I`m a Gaunce fan. He looked good a couple of years ago on the fourth line, as a winger, with Sutter and Dorset, learning how to forecheck and play defense and now he should be a third or fourth line center. Instead Benning decided he needed Beagle to anchor the fourth line but why we will never know.

    • Beer Can Boyd

      The answer is intensity. If Gaunce ever figures out how to play as intense a game as Beagle does every night, he’ll be right back in the NHL playing that exact role. He’s only 24 years old, don’t write him off just yet.

      • Gino's 3rd Cousin

        Intensity is something that is hard to learn, especially if you’ve made your way into your 20’s without it being a defining attribute. Looking at Leipsic and Motte as imperfect examples of this, not blessed with the size of Gaunce, but carrying the intensity to fight for their spot. Probably a fragmented sentence/run-on, but I am tired and drank a lot of beers at my hockey pool draft.

  • Kanuckhotep

    Brendan is an intelligent kid who listened to his coaches and never hurt them defensively. They liked him I thought but the politics of inflated FA signings made this happen. Granted he ain’t Stammer or Ovie for putting the puck in the net but it’s plain and simple a numbers game.

    • Defenceman Factory

      I don’t think it’s really a numbers game. It is a case of management deliberately going out and signing players who are a significant upgrade on Gaunce.

    • DJ_44

      Twice the money, three times the goals, four times the points, with an edge…..at least no one is claiming it was because he was a Gillis pick……anyone???

    • Freud

      The simple minded are sure owning Gaunce with the stats. A deeper look shows Gaunce played 37 games to Schaller’s 82. Schaller also had 3 empty net goals. Schaller also averaged over 2 minutes of ice time more a game.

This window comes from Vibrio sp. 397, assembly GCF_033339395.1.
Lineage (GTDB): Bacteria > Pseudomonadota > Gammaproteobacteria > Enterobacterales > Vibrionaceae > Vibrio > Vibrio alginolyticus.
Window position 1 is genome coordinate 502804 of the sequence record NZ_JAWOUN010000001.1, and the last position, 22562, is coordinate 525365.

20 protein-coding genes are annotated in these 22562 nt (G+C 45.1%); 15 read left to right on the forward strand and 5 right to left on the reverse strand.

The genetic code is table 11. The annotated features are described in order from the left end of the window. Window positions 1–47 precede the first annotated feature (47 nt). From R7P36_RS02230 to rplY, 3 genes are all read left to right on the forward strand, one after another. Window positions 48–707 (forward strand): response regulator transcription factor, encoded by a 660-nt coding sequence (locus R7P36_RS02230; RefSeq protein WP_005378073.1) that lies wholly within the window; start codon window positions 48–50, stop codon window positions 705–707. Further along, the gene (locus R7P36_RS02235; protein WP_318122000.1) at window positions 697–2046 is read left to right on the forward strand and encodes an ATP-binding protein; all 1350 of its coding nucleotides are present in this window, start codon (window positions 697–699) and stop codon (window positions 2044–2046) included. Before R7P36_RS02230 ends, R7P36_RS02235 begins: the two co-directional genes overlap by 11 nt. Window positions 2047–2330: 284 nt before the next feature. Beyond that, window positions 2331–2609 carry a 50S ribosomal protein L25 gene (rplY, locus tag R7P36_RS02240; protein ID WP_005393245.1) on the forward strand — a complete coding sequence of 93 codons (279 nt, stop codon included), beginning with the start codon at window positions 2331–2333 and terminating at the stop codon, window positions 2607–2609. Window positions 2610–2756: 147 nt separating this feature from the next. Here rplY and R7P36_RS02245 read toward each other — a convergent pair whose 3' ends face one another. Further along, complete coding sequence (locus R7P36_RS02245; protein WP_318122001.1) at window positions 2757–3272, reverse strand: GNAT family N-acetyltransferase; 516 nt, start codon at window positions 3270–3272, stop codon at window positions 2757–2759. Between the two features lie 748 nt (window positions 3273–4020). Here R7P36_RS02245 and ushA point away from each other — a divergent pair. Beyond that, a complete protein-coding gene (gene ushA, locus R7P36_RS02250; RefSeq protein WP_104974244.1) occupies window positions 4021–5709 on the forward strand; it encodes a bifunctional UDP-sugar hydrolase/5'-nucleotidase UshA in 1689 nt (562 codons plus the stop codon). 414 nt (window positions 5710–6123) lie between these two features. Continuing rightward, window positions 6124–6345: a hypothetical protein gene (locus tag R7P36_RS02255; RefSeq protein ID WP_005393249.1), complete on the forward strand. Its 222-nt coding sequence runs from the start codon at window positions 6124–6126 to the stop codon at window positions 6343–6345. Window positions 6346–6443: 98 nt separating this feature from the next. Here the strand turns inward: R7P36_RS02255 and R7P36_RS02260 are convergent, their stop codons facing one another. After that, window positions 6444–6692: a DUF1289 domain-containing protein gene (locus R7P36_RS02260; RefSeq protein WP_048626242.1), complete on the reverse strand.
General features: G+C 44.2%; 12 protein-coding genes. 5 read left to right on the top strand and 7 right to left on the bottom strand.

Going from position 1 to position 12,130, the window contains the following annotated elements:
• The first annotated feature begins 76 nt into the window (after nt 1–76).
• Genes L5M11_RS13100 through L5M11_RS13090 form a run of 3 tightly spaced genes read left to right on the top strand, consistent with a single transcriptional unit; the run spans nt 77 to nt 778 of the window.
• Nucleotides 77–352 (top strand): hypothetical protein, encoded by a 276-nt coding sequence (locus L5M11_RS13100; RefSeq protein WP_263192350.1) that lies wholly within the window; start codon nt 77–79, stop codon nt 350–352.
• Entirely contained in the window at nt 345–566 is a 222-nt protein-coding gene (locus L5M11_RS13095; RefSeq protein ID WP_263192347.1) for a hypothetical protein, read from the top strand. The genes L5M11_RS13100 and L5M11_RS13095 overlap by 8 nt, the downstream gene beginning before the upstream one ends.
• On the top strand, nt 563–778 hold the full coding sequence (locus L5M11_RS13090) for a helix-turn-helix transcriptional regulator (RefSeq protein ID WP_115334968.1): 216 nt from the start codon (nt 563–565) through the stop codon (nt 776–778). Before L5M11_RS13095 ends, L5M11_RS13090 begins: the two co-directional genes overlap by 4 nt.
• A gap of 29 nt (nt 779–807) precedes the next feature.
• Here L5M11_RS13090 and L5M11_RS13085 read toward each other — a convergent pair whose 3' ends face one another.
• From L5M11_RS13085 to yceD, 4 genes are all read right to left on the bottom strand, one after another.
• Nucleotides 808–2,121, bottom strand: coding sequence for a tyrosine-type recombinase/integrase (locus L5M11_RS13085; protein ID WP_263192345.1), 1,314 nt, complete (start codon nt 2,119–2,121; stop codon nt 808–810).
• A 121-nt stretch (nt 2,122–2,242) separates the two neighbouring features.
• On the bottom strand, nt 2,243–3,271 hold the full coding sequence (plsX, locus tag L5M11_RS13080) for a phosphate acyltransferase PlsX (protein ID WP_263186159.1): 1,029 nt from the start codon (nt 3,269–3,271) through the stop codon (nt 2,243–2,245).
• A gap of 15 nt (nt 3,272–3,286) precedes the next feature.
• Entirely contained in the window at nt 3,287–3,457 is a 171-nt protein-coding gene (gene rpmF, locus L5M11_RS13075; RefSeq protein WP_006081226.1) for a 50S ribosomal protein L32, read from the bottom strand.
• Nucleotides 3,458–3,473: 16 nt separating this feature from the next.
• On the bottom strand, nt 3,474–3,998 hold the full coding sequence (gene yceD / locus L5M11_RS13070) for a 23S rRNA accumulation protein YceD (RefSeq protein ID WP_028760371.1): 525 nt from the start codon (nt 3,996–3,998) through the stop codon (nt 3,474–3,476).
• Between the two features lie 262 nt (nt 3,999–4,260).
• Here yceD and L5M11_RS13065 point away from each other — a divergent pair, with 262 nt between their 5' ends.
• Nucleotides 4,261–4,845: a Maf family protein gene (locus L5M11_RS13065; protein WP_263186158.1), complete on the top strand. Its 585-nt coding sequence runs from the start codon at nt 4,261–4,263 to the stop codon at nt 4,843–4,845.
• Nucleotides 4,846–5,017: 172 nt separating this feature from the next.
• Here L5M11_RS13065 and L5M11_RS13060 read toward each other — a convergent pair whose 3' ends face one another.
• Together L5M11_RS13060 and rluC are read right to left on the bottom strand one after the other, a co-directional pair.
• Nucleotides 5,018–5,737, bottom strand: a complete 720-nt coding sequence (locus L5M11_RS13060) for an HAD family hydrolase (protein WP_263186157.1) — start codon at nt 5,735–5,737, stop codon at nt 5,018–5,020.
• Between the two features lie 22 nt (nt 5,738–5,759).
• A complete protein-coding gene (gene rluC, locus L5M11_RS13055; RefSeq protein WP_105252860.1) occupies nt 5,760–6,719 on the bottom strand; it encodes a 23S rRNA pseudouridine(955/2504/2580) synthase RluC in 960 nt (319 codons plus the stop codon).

At even strength, Gaunce and Schaller basically scored goals at the same rate per 60 min of ice time and Schaller had an edge in assists per 60 minutes. This doesn’t factor in the fact Schaller played on a better team with better line mates.

      I can easily imagine Benning evaluating Schiller and Gaunce the way they just were compared here. Now we understand why this team is in such bad shape this year.

      • DJ_44

        PQW speaks up! The season before, in the same number of games(57 vs 59), Schaller had 7 + 7. Unfortunately we cannot speak in multiples of goals, since we know Brendan had 0. Gaunce has hands of stone, Unless the puck deflects off a shin pad, he ain’t scoring in the NHL.

        Signing Schaller for two seasons when we are well below the cap was a solid move, provided he plays well. If not, waive and bury. If he does play well, flip him to a team that needs depth for a playoff run.

      • Canuck4Life20

        Well there you go trying to sound smart again. Nice try. How anyone that gets owned on here as often as you do has the nerve to call anyone simple minded is beyond me. Why did Gaunce get less ice time and make it into only 37 games on one of the worst teams in the league smart guy? Meanwhile Schaller got into all 82 for the Bruins. Schaller’s goals per 60 was 0.66, Gaunce’s 0.48. That’s not essentially the same thing smart guy – it’s a 35% difference.

  • Chris the Curmudgeon

    I think it’s still a bit early to write off Gaunce in the NHL. I wouldn’t be too surprised if we see him for a few callups this year, for example, and the guy is “only” 24: not prospect age, but only entering his prime. For all the attention paid to his defence, note that he received the most defensively skewed deployment of any regular player in the entire league last year. Yes, that’s right, Brendan Gaunce’s 85.1% DZ start was the single highest of any guy who played more than 9 games. Says that a: the coach trusts him defensively, and b: he was never put in a position to register a lot of points.

    So, yes, rough break for him, but I think he’s a more intense player than some here are allowing and don’t think we’ve seen the last of him yet.

  • canucklehead44

    He plays a very similar game to Malhotra and Beagle. Difference is Gaunce was moved to wing – I don’t think Malhotra or Beagle would have had the careers they had playing wing.

    The other point was Malhotra was waived in his 6th season and his career took off with Columbus and he never looked back. Beagle never played more than 60 games in a season until his 8th pro year and did not hit double digit points until his 9th pro year.

    I really hope Gaunce plays as the top line centre role in Utica. If he can be a 55% faceoff guy the rest of his defensive game is already solid. He could take over from Beagle in a few years as a high value bottom six centre. Not giving up on him yet!